Either a 2-minute average speed (wind speed) or an instantaneous speed (wind gust)
The National Weather Service (NWS, www.weather.gov) defines the term “wind speed” as the rate at which air is moving horizontally past a given point, such as a weather station, sensor suite, or data logger. Wind speed is either a 2-minute average speed (reported as wind speed) or an instantaneous speed (reported as a peak wind speed, wind gust, or squall).
Further, the NWS defines the term “wind gust” as rapid fluctuations in wind speed. Gusts are reported when the peak wind speed reaches at least 16 knots (about 18 mph) and the variation in wind speed between the peaks and lulls is at least 9 knots (about 10 mph). The speed of the gust is the maximum instantaneous wind speed. The duration of a gust is generally less than 20 seconds.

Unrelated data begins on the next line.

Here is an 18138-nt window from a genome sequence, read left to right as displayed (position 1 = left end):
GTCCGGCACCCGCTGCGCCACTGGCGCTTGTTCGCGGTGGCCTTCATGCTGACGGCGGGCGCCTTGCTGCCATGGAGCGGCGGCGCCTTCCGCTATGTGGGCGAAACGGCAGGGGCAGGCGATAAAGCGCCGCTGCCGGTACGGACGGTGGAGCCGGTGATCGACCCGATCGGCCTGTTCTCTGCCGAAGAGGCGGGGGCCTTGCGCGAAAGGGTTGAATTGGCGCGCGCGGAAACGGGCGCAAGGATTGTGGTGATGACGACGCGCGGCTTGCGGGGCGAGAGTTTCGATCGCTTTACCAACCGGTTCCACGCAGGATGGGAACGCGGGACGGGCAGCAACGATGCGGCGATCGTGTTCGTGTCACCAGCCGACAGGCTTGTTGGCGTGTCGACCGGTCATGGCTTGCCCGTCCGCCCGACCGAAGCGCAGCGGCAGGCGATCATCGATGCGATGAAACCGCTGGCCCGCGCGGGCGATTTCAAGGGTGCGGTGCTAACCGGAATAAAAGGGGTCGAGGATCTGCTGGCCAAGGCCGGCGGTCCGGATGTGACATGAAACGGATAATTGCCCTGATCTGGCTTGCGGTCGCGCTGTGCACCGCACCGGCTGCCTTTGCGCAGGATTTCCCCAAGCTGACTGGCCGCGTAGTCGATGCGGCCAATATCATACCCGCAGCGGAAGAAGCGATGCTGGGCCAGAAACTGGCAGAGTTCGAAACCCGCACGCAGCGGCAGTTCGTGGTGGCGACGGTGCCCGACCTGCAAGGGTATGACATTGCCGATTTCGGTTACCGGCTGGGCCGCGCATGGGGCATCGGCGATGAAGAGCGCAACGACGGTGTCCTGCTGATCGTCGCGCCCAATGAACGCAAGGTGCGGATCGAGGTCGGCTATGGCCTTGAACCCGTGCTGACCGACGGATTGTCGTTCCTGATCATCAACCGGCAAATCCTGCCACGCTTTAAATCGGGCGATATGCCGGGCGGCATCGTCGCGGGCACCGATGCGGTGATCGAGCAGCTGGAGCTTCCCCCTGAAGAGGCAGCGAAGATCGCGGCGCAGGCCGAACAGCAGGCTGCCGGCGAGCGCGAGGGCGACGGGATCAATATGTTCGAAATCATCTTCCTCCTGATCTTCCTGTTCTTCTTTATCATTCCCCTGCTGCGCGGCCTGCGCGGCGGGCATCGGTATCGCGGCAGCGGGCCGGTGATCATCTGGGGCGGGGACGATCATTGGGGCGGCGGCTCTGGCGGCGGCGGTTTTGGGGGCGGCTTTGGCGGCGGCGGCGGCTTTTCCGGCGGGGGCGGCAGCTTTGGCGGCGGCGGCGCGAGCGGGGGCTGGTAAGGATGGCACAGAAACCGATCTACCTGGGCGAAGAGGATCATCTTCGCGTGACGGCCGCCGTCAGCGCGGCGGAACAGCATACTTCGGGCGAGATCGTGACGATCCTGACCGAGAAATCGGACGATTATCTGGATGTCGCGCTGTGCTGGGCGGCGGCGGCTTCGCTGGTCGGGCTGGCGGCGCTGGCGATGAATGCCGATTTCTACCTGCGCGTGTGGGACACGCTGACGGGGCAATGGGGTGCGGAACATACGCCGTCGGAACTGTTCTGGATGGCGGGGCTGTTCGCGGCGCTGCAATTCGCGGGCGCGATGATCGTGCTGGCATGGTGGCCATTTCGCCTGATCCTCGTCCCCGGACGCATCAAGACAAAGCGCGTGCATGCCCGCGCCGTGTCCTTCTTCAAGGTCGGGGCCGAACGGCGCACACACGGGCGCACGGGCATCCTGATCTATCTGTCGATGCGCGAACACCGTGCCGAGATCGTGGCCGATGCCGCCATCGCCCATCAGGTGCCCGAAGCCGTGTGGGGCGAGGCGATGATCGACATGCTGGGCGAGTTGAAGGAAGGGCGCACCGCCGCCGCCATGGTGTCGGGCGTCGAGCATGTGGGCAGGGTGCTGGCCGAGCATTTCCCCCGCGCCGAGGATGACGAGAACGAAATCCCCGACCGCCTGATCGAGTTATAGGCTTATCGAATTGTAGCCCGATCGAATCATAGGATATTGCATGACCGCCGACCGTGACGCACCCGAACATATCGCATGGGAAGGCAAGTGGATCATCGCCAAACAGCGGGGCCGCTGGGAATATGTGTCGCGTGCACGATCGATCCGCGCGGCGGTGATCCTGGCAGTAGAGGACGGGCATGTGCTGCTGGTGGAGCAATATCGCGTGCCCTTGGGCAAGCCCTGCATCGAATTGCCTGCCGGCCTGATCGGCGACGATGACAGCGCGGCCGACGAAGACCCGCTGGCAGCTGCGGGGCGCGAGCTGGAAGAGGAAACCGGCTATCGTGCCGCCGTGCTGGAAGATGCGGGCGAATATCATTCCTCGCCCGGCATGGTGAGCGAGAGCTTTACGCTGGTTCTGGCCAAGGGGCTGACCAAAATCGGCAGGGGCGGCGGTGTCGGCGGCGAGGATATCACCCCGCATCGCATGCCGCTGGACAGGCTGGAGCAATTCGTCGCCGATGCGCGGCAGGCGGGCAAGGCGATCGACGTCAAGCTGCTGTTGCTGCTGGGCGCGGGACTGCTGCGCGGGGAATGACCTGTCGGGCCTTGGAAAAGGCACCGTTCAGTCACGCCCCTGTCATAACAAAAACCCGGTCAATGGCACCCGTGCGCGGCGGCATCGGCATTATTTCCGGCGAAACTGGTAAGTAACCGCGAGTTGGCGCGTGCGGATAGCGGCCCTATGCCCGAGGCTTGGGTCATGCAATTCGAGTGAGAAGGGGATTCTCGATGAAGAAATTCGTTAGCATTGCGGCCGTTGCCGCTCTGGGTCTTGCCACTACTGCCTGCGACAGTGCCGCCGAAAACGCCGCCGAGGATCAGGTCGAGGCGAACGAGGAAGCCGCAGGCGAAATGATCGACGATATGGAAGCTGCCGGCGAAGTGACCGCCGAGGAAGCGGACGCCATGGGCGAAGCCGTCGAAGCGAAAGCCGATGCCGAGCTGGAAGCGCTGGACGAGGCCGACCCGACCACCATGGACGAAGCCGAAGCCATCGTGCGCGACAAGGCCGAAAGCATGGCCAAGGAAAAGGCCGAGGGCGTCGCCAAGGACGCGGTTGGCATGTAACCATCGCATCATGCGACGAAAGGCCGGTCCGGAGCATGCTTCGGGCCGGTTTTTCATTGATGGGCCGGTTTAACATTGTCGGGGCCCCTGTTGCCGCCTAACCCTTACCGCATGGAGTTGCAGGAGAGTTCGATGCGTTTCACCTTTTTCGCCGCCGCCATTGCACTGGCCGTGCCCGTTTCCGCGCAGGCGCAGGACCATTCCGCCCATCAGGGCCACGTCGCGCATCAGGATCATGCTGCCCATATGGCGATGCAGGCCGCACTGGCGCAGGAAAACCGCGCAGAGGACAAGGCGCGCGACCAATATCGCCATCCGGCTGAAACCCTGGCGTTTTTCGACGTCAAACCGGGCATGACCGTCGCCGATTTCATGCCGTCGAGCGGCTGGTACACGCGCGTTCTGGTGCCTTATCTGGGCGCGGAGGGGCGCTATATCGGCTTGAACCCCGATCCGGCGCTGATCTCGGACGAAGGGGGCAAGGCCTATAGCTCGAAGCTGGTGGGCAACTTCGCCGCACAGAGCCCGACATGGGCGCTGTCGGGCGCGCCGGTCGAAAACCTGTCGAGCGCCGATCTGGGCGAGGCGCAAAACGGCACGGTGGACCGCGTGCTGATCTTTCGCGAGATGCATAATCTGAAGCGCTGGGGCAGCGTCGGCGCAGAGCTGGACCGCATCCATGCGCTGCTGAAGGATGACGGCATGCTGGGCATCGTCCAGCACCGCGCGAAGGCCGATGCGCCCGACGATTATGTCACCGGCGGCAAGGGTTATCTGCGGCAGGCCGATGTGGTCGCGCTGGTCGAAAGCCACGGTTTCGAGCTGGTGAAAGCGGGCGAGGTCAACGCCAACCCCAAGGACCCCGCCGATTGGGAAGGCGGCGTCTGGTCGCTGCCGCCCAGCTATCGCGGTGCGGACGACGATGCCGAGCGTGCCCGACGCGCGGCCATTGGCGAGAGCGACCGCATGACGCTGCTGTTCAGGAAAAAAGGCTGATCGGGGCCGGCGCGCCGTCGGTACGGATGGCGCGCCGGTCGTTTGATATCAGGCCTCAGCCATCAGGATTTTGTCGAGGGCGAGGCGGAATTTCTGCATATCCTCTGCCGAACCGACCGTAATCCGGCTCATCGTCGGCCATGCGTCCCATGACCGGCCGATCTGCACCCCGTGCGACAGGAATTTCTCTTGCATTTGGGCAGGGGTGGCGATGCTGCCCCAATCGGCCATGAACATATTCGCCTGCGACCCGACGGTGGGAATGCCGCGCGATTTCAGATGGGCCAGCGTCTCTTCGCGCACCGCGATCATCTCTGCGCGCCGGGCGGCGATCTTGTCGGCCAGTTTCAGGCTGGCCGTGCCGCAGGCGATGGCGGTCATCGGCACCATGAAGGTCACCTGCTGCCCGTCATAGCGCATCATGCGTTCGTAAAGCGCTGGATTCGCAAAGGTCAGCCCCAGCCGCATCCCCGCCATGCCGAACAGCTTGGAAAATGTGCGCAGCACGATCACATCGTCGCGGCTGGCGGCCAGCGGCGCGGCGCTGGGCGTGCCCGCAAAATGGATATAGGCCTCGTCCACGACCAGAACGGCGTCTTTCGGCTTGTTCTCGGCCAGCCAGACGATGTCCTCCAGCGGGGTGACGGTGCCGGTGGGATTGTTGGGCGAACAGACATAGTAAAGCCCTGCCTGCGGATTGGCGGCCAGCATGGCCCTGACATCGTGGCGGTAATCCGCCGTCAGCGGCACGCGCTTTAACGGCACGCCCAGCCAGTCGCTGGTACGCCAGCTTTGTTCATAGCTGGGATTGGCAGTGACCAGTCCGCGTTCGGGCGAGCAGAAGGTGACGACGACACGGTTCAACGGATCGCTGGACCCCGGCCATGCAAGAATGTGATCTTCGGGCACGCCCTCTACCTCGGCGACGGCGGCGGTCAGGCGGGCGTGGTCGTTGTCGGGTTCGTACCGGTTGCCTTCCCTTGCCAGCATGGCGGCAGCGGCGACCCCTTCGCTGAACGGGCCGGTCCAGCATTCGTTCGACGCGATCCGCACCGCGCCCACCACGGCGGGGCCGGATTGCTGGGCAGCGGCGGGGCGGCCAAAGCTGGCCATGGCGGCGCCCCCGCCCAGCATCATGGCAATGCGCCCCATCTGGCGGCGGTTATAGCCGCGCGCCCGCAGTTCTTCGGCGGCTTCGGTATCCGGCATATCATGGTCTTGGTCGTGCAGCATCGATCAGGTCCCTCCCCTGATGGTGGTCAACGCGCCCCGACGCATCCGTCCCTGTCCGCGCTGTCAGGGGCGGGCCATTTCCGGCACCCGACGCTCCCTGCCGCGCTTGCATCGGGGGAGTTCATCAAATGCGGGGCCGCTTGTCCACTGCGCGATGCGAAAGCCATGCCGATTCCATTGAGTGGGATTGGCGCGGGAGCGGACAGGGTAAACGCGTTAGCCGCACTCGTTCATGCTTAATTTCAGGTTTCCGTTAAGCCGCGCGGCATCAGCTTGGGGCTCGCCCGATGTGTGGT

Both wind speed and wind gust can impact life safety, construction activities, and equipment operations on the job site and immediate vicinity. For example, OSHA prohibits work on or from scaffolds during storms or high winds without a determination from a “competent person.” OSHA Safety and Health Regulations for Construction, 1926 Subpart L Scaffolds, 1926.451 General requirements, 1926.451(f)(12) states:
“Work on or from scaffolds is prohibited during storms or high winds unless a competent person has determined that it is safe for employees to be on the scaffold and those employees are protected by a personal fall arrest system or wind screens. Wind screens shall not be used unless the scaffold is secured against the anticipated wind forces imposed.”
(Source: “1926.451(f)(12).” Edited by Occupational Safety & Health Administration, 1926.451 – General Requirements., Occupational Safety & Health Administration, www.osha.gov/laws-regs/regulations/standardnumber/1926/1926.451.)
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